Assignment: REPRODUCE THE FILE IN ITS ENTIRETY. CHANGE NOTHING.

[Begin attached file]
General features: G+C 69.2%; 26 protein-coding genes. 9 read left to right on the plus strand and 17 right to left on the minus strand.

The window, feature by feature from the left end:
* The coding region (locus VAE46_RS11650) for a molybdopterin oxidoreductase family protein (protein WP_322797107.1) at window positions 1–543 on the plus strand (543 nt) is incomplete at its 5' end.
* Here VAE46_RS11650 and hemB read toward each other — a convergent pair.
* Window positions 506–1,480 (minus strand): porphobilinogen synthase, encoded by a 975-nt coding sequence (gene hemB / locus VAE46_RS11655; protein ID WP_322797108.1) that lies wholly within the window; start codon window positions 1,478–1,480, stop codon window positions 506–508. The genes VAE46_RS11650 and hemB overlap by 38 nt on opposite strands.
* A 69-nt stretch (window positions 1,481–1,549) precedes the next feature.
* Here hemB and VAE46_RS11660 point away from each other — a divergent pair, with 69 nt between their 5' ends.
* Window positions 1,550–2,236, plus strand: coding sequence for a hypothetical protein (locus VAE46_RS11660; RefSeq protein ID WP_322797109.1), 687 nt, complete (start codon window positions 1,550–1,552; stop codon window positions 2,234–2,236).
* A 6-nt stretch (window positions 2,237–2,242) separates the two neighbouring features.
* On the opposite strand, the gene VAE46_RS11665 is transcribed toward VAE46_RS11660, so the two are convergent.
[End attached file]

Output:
General features: G+C 69.2%; 26 protein-coding genes. 9 read left to right on the plus strand and 17 right to left on the minus strand.

The window, feature by feature from the left end:
* The coding region (locus VAE46_RS11650) for a molybdopterin oxidoreductase family protein (protein WP_322797107.1) at window positions 1–543 on the plus strand (543 nt) is incomplete at its 5' end.
* Here VAE46_RS11650 and hemB read toward each other — a convergent pair.
* Window positions 506–1,480 (minus strand): porphobilinogen synthase, encoded by a 975-nt coding sequence (gene hemB / locus VAE46_RS11655; protein ID WP_322797108.1) that lies wholly within the window; start codon window positions 1,478–1,480, stop codon window positions 506–508. The genes VAE46_RS11650 and hemB overlap by 38 nt on opposite strands.
* A 69-nt stretch (window positions 1,481–1,549) precedes the next feature.
* Here hemB and VAE46_RS11660 point away from each other — a divergent pair, with 69 nt between their 5' ends.
* Window positions 1,550–2,236, plus strand: coding sequence for a hypothetical protein (locus VAE46_RS11660; RefSeq protein ID WP_322797109.1), 687 nt, complete (start codon window positions 1,550–1,552; stop codon window positions 2,234–2,236).
* A 6-nt stretch (window positions 2,237–2,242) separates the two neighbouring features.
* On the opposite strand, the gene VAE46_RS11665 is transcribed toward VAE46_RS11660, so the two are convergent.